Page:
Mark Bentlage BioMark Bentlage began his career as a Supplier Quality Engineer at IBM Endicott after receiving his BS in Mechanical Engineering from Cornell University. For his first assignment, he was responsible for several suppliers who made connectors and another that assembled them onto circuit boards. He learned a valuable lesson by having to use those connectors, essentially being his own downstream customer. This ignited his interest in pursuing Zero Defects. From there, he was a Procurement Engineer in a group that purchased circuit boards in the US and Far East. This allowed him to see the Enterprise Business Processes of many companies, including process design and control and product quality… the best of the best and the worst of the worst. After that assignment, he began working in operations at IBM/EIT, where he managed teams at IBM/EIT in Product and Process Quality, Process Engineering, Yield Management, Process Development and Applications. In 2007, Mark was hired by BAE Systems as a Subcontract Program Manager, leading teams to implement Supply Chains for Electric Motors, Generators, Gearboxes and Braking Systems. This included requirements flow- down, Supplier identification and capability assessments, new product introduction, ramp to rate and ongoing support of these products.
In addition to his BS degree, Mark received an MS in Manufacturing Systems from Rensselaer Polytechnic Institute in 1997 and was an adjunct instructor for Binghamton University’s SSIE 510, Science of Manufacturing. He is as a charter member of the SSIE Department’s Advisory Board, serving since 2002. Mark has also served as VP of Programs for the Binghamton Chapter of Project Management International (PMI) since 2019.
Immediately after World War II, due to the destruction of factories in Europe and Asia, the United States became the largest manufacturer of goods in the world. With little competition, the US had huge demand regardless of cost or quality, and showed little interest in improving. Meanwhile, Japan was rebuilding their manufacturing base with new factories and put into adopted the teachings of Walter Shewhart and W. Edwards Deming in Total Quality Management (TQM). While this occurred in electronics and other industries at the same time, the one which received the most visibility was Japan’s Automotive Industry. Their efforts resulted in overtaking “The Big Three” US Automobile Manufacturers with better higher quality, better performing, more reliable and lower cost vehicles.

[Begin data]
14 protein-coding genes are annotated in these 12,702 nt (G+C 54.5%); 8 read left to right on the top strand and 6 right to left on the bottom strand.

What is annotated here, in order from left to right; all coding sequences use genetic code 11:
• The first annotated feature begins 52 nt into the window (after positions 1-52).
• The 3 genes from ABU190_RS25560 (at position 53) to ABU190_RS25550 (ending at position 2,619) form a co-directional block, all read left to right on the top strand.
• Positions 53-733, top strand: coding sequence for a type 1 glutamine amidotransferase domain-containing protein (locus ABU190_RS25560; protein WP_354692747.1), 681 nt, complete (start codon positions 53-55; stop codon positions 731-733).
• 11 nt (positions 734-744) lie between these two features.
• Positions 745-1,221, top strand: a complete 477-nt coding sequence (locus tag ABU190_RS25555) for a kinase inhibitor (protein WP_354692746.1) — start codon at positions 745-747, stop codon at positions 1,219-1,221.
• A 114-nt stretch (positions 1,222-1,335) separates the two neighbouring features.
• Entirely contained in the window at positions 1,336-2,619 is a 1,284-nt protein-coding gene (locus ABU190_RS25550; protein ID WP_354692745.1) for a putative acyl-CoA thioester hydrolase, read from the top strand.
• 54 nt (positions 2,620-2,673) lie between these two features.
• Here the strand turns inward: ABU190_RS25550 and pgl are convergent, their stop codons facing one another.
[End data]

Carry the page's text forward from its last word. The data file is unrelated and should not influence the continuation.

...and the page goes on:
After declining market share, the US auto and other industries responded to the foreign competition. Initially, many companies tried to implement portions of the follow the Japanese model, but with no comprehensive strategy, they continued to lag behind Japan. As an example, IBM rolled out initiatives like Zero Defects, Market Driven Quality, Concurrent Engineering, and 6 Sigma. These initiatives provided employee education, but there was little buy-in from senior level down to first line management for facilitation or the fundamental cultural transformation required to effect change. As a result, employees endured these initiatives, with some getting frustrated, and others saying “just another coffee mug” and did nothing while they waited for the next initiative.